PETROL AND GAS: The giant Sasol synthetic fuel processing plant in Secunda is the largest such plant in the world. File photo.
PETROL AND GAS: The giant Sasol synthetic fuel processing plant in Secunda is the largest such plant in the world. File photo.

Sasol ventures into green energy

By Dineo Faku Time of article published Apr 18, 2021

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PETROCHEMICALS giant Sasol has ventured into green energy, as it unveiled plans to reduce its carbon footprint through a partnership with gas services provider Air Liquide.

Sasol this week said it would also partner with Toyota South Africa to establish a hydrogen mobility corridor as climate change takes centre stage for global investors.

The group, which has previously described climate change as its biggest risk, said it was seeking to procure 900 megawatts (MW) of renewable energy by 2030 with Air Liquide with 600 MW was set for initial procurement this year.

Chief executive Fleetwood Grobler said the 900MW would replace electricity supplied by Eskom.

“This 900MW once fully implemented, will help us to reduce our carbon footprint by over 2 million tons an annum,” said Grobler.

Sasol, which has more than 62 million tons of greenhouse-gas emissions yearly has a roadmap to cut the emissions by at least 10 percent in 2030 – working off its 2017 baseline.

The group is expected to release a new 2050 roadmap on how to reach the targets later this year.

Grobler said the 900MW procurement of green power represented the biggest single biggest renewable announcement by a South African corporate.

He said the move would help South Africa to stimulate local procurement.

“We will really focus on maximising local content in South Africa to ensure job creation stimulation in the procurement process,” Grobler said. “It is important that in Mpumalanga where Eskom and Sasol operate we can demonstrate that renewable energy is a friend and not an enemy to job creation.”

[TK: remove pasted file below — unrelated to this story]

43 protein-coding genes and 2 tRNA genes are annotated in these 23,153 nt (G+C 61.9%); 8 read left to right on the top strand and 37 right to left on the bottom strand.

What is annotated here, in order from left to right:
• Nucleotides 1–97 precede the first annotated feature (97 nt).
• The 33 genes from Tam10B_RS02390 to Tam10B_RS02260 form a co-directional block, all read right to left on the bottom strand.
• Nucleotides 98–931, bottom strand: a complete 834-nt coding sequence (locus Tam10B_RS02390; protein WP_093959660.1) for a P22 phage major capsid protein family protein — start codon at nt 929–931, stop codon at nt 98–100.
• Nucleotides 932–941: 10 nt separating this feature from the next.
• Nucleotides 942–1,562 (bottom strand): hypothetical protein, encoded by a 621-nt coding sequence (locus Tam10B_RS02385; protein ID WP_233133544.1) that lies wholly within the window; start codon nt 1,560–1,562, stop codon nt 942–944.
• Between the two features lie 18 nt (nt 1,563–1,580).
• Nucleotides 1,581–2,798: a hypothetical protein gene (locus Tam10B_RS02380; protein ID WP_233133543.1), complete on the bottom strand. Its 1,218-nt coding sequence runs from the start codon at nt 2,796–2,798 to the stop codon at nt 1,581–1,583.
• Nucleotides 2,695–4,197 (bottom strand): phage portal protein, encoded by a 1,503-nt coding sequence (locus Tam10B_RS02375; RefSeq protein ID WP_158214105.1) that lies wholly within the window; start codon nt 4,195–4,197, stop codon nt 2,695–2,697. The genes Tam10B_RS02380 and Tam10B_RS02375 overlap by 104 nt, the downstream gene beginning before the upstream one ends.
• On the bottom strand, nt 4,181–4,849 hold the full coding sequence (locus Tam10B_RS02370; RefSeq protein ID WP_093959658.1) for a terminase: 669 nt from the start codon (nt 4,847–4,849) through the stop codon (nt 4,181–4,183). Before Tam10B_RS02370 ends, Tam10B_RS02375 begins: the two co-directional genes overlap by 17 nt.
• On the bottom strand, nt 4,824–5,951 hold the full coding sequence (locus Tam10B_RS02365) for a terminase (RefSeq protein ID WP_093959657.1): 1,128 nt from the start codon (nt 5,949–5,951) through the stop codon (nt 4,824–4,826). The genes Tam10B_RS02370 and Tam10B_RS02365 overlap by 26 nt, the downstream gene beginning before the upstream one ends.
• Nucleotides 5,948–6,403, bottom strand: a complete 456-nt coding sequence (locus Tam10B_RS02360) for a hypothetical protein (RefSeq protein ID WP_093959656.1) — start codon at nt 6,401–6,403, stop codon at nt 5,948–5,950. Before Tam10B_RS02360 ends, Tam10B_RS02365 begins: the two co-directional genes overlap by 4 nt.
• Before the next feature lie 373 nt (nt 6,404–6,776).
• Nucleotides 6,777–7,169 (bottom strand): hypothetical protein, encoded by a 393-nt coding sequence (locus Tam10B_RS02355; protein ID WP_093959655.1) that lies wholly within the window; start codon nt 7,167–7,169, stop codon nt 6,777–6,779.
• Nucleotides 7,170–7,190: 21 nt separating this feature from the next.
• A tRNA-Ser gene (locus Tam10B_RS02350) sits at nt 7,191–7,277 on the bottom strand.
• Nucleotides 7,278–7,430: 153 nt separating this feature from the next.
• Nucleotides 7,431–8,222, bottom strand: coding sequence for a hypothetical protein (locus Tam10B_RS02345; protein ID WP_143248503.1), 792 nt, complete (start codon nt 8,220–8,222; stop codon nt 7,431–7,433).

Sasol said it had also partnered with Toyota South Africa for a massive ‘green’ highway project.

Non-profit shareholder activism group Just Share said it believed that Sasol’s plans for renewable energy procurement and green hydrogen represented potentially important progress in relation to Sasol’s decarbonisation efforts.

Just Share’s director for climate engagement, Robyn Hugo, said the green hydrogen prospects in particular were at an exploratory, initial stage, and could take many years to realise.

“Even if these efforts are successful, it is not clear whether – and if so, to what extent – they will impact Sasol’s previously stated climate ambition to reduce its greenhouse gas emissions only by 10 percent off a 2017 baseline by 2030,” Hugo said.

“Investors and climate activists will be watching to see whether Sasol’s 2050 emission reduction roadmap: will include a target to have “net zero” emissions by 2050; will set short-, medium- and long-term targets and a strategy to achieve this goal; and will require that executive remuneration be linked to the achievement of these targets.”

Euromonitor senior research analyst Christele Chokossa said it appeared that Sasol was in line with global trends because going forward, just like technology, the use of renewable energy was set to become a key tool due to its ability to address concerns over gas emission and rising production costs.

Chokossa said this could also increase demand for sustainability at the end-consumer level.

“Besides, the partnership with Toyota might create a synergy that will support the company objective to reduce emission from 61.9 Mt CO2e in 2020 to 57.5 Mt CO2e in 2030. In parallel, the move might also improve Sasol’s competitiveness against operators like Total which in 2020 already partnered with Renergen to distribute liquefied natural gas (LNG),” said Chokossa.

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